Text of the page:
her over winter break the next year, and she has
in spring 2006. She currently works with the
remained one of my really good friends to this day.
World Bank in Ethiopia, assessing the impact of
It was a joy working not only with Anita but also
mobile-phone tools on maternal health outcomes,
with other Ghanaian friends from Ashesi.
and with USAID in Indonesia, designing and deploying a mobile health tool for HIV/AIDS and
And what did you learn from that experience?
drug rehabilitation counselors. She is the author
It was a fruitful semester in that it gave me a
of the forthcoming book Everyday Ambassador:
realistic sense of what it means to do development
How to Be a Global Citizen in a Digital World and
work. It’s not about saving people or coming with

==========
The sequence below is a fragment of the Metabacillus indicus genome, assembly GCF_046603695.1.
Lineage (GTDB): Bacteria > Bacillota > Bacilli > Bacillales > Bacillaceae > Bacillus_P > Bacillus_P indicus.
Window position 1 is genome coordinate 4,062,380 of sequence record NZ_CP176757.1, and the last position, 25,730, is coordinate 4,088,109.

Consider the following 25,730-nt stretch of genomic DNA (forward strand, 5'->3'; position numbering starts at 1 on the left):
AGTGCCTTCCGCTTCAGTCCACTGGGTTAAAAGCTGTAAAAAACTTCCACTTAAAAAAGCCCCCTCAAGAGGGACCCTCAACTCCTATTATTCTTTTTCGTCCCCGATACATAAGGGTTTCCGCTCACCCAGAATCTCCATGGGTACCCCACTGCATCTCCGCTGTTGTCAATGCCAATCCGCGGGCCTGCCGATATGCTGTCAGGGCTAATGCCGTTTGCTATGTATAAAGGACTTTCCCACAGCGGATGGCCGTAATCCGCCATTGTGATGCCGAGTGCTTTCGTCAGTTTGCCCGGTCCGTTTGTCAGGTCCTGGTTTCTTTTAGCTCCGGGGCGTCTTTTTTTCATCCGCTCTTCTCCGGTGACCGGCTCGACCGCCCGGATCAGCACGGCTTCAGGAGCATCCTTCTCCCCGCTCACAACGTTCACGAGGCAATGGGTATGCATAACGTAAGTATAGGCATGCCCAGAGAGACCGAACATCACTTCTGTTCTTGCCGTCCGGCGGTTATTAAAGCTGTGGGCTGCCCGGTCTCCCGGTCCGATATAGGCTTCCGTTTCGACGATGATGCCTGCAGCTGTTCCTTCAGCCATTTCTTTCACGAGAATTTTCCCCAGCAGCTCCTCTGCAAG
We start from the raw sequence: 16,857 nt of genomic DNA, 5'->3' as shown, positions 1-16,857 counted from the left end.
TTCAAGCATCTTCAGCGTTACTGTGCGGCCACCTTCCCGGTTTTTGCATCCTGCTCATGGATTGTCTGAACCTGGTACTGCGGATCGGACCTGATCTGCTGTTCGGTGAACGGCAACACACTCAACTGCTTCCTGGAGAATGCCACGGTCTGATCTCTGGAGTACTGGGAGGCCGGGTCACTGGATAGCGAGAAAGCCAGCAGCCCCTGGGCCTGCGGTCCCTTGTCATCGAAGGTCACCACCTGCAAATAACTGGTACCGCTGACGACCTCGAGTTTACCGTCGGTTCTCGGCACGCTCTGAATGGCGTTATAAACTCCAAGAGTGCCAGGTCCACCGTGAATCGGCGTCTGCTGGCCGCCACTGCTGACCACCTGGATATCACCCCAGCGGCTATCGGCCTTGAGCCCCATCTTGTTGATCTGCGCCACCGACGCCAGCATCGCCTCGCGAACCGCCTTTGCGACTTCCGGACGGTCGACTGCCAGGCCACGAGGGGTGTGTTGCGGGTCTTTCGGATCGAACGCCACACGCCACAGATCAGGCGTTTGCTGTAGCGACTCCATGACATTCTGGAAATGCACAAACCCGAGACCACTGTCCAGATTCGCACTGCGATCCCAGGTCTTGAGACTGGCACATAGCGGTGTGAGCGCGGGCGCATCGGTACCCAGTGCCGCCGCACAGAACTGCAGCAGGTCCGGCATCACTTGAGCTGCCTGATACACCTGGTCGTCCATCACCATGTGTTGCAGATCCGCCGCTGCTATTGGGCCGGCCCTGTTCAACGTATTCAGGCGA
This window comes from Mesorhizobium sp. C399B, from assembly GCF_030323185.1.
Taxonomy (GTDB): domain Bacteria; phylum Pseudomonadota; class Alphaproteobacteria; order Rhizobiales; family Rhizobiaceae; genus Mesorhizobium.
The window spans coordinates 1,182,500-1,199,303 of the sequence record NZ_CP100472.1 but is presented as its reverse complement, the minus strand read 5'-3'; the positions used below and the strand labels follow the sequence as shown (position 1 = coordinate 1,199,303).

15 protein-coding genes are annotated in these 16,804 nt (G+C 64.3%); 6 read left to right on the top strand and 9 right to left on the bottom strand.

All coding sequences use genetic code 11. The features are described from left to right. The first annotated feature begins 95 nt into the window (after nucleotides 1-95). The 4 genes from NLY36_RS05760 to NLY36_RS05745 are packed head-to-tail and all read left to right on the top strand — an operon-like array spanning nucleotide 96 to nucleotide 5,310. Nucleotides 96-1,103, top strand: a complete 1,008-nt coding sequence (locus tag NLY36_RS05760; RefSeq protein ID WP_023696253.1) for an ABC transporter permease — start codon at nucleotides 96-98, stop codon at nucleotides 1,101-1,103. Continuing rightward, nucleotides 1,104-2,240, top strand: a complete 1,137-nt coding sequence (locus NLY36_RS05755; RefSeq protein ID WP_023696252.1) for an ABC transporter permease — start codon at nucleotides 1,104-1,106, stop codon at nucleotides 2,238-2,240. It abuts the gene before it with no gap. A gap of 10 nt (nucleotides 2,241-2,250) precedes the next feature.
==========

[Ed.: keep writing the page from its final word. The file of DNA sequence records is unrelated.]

has given a TEDTalk on the same subject.
your big ideas and changing things. It’s not as if Africans are sitting there waiting for people to save them, especially not the college-educated group of young Ghanaians I worked with. They have a lot of creativity, ambition, and good ideas—just sometimes not a lot of resources to carry them out or models of people successfully doing that.
30 • NYU Accra: Tenth Anniversary Sankofa
Our role as outsiders is to assess who’s already
In Ghanaian culture there is a focus on
there, what they’re working on, and how we can
community as opposed to just responsibility for
be a part of it—especially if we’re only going to be
promoting and supporting yourself. Until I went
there for a short time. We wouldn’t want to create
to Ghana, I never realized just how individualistic
anything that depends on us and then leave a
Americans are. In some ways it’s positive—it’s
vacuum when we go.
a big reason why we’ve advanced in the areas of human rights and privacy—but there are some